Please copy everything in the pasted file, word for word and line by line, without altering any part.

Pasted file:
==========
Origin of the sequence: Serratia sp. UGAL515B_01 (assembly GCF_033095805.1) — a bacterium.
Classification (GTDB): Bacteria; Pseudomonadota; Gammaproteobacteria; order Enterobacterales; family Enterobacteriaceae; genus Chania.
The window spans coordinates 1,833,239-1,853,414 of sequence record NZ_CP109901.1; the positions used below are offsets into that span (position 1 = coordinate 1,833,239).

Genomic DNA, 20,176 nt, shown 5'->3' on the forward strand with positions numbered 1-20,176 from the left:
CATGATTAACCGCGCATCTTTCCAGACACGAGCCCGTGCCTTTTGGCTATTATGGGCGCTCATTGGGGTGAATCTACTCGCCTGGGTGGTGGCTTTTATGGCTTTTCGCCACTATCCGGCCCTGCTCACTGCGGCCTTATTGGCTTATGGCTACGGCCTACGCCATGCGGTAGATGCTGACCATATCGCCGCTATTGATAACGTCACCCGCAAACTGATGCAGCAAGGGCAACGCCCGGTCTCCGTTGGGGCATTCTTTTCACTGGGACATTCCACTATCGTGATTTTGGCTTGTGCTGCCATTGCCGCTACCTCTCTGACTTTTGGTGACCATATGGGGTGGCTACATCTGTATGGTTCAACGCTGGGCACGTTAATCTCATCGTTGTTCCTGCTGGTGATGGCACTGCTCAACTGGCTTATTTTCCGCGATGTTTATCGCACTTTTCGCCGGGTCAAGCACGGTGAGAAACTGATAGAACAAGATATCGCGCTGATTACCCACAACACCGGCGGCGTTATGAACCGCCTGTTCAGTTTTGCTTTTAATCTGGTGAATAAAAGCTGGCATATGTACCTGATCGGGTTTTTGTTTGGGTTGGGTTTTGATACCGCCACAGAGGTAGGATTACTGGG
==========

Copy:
Origin of the sequence: Serratia sp. UGAL515B_01 (assembly GCF_033095805.1) — a bacterium.
Classification (GTDB): Bacteria; Pseudomonadota; Gammaproteobacteria; order Enterobacterales; family Enterobacteriaceae; genus Chania.
The window spans coordinates 1,833,239-1,853,414 of sequence record NZ_CP109901.1; the positions used below are offsets into that span (position 1 = coordinate 1,833,239).

Genomic DNA, 20,176 nt, shown 5'->3' on the forward strand with positions numbered 1-20,176 from the left:
CATGATTAACCGCGCATCTTTCCAGACACGAGCCCGTGCCTTTTGGCTATTATGGGCGCTCATTGGGGTGAATCTACTCGCCTGGGTGGTGGCTTTTATGGCTTTTCGCCACTATCCGGCCCTGCTCACTGCGGCCTTATTGGCTTATGGCTACGGCCTACGCCATGCGGTAGATGCTGACCATATCGCCGCTATTGATAACGTCACCCGCAAACTGATGCAGCAAGGGCAACGCCCGGTCTCCGTTGGGGCATTCTTTTCACTGGGACATTCCACTATCGTGATTTTGGCTTGTGCTGCCATTGCCGCTACCTCTCTGACTTTTGGTGACCATATGGGGTGGCTACATCTGTATGGTTCAACGCTGGGCACGTTAATCTCATCGTTGTTCCTGCTGGTGATGGCACTGCTCAACTGGCTTATTTTCCGCGATGTTTATCGCACTTTTCGCCGGGTCAAGCACGGTGAGAAACTGATAGAACAAGATATCGCGCTGATTACCCACAACACCGGCGGCGTTATGAACCGCCTGTTCAGTTTTGCTTTTAATCTGGTGAATAAAAGCTGGCATATGTACCTGATCGGGTTTTTGTTTGGGTTGGGTTTTGATACCGCCACAGAGGTAGGATTACTGGG